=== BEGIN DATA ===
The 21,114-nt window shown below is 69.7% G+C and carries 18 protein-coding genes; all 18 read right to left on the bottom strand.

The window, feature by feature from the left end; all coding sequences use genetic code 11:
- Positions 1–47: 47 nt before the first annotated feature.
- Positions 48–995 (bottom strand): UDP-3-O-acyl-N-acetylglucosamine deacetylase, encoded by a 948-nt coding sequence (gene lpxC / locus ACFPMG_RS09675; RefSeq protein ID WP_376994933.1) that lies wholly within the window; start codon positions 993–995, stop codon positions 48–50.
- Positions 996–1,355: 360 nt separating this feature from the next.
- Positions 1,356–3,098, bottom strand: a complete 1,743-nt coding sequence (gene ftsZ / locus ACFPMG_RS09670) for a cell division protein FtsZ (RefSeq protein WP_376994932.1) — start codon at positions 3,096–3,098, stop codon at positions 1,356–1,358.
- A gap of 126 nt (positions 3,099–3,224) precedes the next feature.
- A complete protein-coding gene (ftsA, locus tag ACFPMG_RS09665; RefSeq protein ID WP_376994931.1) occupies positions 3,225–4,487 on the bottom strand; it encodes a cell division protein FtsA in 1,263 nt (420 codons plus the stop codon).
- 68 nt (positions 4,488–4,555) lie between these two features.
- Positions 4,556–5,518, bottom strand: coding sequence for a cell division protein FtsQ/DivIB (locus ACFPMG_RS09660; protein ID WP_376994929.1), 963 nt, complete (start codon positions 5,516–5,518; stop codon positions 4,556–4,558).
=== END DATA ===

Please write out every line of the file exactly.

The 21,114-nt window shown below is 69.7% G+C and carries 18 protein-coding genes; all 18 read right to left on the bottom strand.

The window, feature by feature from the left end; all coding sequences use genetic code 11:
- Positions 1–47: 47 nt before the first annotated feature.
- Positions 48–995 (bottom strand): UDP-3-O-acyl-N-acetylglucosamine deacetylase, encoded by a 948-nt coding sequence (gene lpxC / locus ACFPMG_RS09675; RefSeq protein ID WP_376994933.1) that lies wholly within the window; start codon positions 993–995, stop codon positions 48–50.
- Positions 996–1,355: 360 nt separating this feature from the next.
- Positions 1,356–3,098, bottom strand: a complete 1,743-nt coding sequence (gene ftsZ / locus ACFPMG_RS09670) for a cell division protein FtsZ (RefSeq protein WP_376994932.1) — start codon at positions 3,096–3,098, stop codon at positions 1,356–1,358.
- A gap of 126 nt (positions 3,099–3,224) precedes the next feature.
- A complete protein-coding gene (ftsA, locus tag ACFPMG_RS09665; RefSeq protein ID WP_376994931.1) occupies positions 3,225–4,487 on the bottom strand; it encodes a cell division protein FtsA in 1,263 nt (420 codons plus the stop codon).
- 68 nt (positions 4,488–4,555) lie between these two features.
- Positions 4,556–5,518, bottom strand: coding sequence for a cell division protein FtsQ/DivIB (locus ACFPMG_RS09660; protein ID WP_376994929.1), 963 nt, complete (start codon positions 5,516–5,518; stop codon positions 4,556–4,558).